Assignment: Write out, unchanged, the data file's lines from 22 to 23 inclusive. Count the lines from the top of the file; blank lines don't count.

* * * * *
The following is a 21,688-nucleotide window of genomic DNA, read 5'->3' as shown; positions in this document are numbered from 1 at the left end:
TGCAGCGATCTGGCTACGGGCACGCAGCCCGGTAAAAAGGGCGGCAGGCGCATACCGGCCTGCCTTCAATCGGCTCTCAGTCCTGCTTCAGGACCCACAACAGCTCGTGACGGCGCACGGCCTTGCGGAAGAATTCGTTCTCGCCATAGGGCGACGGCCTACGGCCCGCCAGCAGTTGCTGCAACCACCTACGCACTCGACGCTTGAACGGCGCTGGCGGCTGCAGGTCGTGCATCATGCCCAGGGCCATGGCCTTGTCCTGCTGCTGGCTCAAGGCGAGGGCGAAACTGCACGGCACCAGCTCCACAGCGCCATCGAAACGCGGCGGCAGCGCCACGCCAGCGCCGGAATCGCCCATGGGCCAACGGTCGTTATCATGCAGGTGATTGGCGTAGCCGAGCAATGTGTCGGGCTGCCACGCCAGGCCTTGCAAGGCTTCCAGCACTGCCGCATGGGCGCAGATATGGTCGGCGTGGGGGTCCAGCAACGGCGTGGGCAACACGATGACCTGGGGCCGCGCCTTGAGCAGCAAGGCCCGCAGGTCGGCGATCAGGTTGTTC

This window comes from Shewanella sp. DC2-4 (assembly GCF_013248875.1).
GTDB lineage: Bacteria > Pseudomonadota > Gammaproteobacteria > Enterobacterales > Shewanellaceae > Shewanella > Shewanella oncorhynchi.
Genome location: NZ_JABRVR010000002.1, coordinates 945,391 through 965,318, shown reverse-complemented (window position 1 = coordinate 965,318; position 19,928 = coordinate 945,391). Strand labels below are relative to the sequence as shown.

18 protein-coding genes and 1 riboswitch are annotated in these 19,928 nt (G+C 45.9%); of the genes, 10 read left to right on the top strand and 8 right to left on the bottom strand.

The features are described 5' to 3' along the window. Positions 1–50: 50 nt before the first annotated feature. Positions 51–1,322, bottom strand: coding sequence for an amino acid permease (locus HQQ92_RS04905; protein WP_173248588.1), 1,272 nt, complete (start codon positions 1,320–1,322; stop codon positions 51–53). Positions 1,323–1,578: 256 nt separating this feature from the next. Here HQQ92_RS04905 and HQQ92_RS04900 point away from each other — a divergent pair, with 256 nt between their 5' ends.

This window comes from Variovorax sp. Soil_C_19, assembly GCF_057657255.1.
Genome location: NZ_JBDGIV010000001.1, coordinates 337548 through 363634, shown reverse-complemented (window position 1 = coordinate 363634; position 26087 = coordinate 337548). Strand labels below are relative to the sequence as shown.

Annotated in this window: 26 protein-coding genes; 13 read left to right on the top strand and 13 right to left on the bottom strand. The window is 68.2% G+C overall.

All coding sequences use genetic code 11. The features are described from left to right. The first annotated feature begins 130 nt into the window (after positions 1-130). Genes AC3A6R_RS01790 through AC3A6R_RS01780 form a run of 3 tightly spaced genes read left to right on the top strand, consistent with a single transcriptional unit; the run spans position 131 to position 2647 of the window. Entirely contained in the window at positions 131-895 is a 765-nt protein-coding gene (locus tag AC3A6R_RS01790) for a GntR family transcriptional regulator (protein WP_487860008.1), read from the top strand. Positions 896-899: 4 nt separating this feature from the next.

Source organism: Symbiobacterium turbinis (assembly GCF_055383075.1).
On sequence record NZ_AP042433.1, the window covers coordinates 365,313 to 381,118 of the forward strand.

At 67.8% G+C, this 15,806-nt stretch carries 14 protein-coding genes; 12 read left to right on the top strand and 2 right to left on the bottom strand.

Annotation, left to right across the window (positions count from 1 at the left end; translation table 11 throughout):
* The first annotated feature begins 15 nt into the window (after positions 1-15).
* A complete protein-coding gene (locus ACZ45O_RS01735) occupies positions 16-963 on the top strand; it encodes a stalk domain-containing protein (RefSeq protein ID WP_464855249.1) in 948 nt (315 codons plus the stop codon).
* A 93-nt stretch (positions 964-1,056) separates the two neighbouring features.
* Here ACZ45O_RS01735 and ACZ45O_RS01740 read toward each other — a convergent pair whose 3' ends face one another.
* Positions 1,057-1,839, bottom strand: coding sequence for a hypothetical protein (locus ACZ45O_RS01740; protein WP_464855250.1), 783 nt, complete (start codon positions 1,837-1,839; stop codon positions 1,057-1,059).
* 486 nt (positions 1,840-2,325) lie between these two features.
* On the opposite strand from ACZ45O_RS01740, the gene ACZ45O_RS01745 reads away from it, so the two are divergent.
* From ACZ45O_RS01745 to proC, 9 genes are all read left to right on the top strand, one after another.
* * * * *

* On the opposite strand from ACZ45O_RS01740, the gene ACZ45O_RS01745 reads away from it, so the two are divergent.
* From ACZ45O_RS01745 to proC, 9 genes are all read left to right on the top strand, one after another.